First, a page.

A 33-story tower was approved for 70 Gracechurch Street last year, a 150-metre (492 ft) tower at 50 Fenchurch Street was also approved, and another is proposed near the Walkie Talkie.

Historic England wants the proposed skyscraper at 55 Bishopsgate to be reduced in height. It said the current plan would “damage both the city’s historic environment and the wider London skyline”, in particular the views of St Paul’s from Waterloo Bridge and Whitehall looking across to St James’ Park Lake.

Mr. Joshi said the City Corporation, in setting planning applications, will protect historic buildings while trying to provide state-of-the-art workplaces.

“We need to strike a balance in the Square Mile,” he said. “We are not Manhattan in the sense that we have Roman history to preserve; we have historic buildings that we must take care of.

“We are responsible for maintaining this historic and cultural structure that makes Square Mile what it is.”

Asked about the scale of demand for new office space, he said Bloomberg’s “Pret Index”, which uses sandwich sales data to compare global cities, showed that London’s economy “came back tougher and stronger” than rivals such as New York and Tokyo.

This was supported by Transport for London passenger data showing that journeys were around 80 per cent normal, although fewer staff came to the office on Mondays and Fridays.

The City Corporation now requires developers to consider whether office buildings can be upgraded before allowing proposals that seek to demolish high-rise buildings to be considered.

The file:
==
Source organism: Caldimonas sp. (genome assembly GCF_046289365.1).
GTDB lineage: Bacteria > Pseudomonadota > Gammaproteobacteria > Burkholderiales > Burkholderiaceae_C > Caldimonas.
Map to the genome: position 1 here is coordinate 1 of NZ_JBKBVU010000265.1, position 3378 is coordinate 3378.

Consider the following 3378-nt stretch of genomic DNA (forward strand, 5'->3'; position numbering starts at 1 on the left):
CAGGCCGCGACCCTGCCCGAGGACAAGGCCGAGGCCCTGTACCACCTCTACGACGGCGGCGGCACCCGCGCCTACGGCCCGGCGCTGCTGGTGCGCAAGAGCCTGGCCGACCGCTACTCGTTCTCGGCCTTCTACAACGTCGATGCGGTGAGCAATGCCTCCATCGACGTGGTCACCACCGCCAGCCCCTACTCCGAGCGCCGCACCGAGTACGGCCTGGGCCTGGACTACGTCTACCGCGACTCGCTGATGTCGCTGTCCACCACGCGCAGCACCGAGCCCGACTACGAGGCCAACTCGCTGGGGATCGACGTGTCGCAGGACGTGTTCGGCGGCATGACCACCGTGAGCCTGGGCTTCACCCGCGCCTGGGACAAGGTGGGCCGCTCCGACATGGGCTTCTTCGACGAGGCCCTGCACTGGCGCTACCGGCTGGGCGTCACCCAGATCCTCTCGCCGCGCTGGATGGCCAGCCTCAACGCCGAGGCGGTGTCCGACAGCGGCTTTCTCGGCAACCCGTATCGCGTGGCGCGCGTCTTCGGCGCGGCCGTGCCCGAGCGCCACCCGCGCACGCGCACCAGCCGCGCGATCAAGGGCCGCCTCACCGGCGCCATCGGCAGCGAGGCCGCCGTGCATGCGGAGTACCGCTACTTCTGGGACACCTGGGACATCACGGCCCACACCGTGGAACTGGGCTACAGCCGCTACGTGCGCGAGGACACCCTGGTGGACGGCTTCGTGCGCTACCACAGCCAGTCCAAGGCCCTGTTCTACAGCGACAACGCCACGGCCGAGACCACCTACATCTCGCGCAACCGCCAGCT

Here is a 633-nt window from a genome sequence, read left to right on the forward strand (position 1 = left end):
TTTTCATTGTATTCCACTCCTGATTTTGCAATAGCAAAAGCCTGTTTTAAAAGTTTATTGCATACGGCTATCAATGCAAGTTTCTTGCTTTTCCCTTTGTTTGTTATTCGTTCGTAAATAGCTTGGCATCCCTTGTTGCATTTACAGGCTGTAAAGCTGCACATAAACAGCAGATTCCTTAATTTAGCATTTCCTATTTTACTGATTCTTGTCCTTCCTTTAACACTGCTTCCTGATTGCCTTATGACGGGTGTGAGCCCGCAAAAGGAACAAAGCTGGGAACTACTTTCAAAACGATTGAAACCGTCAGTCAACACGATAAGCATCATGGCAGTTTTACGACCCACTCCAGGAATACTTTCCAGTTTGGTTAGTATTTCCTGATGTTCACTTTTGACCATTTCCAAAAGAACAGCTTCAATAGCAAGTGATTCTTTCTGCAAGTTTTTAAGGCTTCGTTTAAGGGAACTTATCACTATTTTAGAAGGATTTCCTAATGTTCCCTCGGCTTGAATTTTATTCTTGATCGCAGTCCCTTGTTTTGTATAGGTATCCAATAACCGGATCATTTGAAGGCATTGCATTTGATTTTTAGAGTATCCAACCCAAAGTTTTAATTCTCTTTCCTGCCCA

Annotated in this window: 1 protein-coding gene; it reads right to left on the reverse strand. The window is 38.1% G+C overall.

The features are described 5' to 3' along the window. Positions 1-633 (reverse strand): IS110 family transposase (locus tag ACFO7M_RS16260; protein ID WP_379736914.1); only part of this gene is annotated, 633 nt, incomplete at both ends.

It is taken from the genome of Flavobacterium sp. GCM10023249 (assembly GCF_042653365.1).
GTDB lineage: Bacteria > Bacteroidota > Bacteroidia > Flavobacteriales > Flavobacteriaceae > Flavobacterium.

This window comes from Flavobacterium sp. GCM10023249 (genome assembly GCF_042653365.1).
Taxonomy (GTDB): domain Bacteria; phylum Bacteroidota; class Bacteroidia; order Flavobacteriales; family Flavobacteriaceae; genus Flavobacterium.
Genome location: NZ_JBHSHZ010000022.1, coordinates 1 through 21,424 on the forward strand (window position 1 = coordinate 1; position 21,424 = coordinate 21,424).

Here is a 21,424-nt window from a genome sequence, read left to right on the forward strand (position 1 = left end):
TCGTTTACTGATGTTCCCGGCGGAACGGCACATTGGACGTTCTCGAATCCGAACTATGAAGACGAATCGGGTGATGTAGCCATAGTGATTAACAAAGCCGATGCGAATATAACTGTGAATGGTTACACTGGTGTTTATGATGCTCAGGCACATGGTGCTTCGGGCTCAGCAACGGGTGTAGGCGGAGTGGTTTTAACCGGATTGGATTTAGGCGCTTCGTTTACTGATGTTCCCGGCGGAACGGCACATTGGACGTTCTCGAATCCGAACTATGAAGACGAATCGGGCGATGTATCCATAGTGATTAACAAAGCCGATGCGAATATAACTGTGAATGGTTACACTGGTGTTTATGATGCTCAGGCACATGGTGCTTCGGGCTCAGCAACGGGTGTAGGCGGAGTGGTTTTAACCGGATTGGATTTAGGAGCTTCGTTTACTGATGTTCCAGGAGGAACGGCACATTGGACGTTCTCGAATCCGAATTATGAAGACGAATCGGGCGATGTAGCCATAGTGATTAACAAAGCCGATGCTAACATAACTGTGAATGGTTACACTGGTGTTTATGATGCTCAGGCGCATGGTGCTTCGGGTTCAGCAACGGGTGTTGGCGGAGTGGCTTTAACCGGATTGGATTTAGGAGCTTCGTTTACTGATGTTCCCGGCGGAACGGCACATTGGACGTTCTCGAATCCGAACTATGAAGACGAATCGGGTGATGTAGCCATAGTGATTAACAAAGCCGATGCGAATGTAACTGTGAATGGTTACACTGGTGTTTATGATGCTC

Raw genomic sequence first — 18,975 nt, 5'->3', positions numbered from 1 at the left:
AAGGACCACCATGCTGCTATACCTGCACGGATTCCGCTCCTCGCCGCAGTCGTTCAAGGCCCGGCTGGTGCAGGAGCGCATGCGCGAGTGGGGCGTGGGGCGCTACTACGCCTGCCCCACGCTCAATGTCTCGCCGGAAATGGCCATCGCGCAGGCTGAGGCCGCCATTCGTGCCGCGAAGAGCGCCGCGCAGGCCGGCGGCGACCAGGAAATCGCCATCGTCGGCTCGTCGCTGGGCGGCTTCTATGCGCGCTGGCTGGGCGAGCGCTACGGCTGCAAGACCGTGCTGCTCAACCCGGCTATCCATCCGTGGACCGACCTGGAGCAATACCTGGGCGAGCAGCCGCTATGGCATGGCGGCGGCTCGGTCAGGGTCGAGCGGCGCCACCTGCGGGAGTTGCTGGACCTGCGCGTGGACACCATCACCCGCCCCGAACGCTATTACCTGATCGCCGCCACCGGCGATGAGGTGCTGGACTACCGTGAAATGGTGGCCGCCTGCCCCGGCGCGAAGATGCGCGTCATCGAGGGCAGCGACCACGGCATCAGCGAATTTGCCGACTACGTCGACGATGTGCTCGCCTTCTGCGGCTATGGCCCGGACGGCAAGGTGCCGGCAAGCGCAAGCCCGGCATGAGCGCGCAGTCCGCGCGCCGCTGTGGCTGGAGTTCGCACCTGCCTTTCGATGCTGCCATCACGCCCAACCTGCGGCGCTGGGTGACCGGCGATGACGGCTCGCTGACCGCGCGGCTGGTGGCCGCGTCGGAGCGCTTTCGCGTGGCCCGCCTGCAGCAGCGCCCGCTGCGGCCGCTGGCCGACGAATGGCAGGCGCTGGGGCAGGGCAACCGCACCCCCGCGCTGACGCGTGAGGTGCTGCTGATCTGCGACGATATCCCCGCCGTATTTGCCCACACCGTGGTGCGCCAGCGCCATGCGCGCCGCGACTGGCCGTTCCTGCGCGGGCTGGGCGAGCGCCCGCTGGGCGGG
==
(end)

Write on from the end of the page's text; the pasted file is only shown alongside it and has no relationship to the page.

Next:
“I think this is probably the biggest agenda item we’ll have to deal with in terms of planning in the world of commercial real estate,” said Joshi.

“We expect developers to come to us primarily with an argument about modernization. You must have a good case to explain why this building cannot be retrofitted and you cannot use existing embodied carbon to bring this building back to commercial condition.

“They need to overcome this hurdle before we move on to any pre-application discussion on development programs.”

Peter Murray, co-founder of New London Architecture, said the new designs were “good news” and challenged the perception that “everything has come to a standstill” due to the pandemic and economic downturn.

He said: “There are several reasons for this. One of them is the “escape to quality” – companies whose lease contracts are approaching fast, want to move to the newest offices and improve [staff] well-being.

“This means there will be second-hand office space, which is a bit more problematic. But there is a feeling between them [property] agents in the city that when these new buildings are completed in five years, instead of excess office space, there will be a shortage.

“Businesses in Canary Wharf like HSBC are looking at their location and looking for something smaller. Maybe the City of London will become more attractive as a location for larger corporations.”

He said 300p The anniversary of Sir Christopher Wren’s death next year will bring visitors from all over the world to London.

“The City of London is very different from most European ‘old cities’ like Madrid, Rome and Paris, which are kept in jelly and pretty much untouched,” Murray said. “The City of London has always been responsive to business needs.”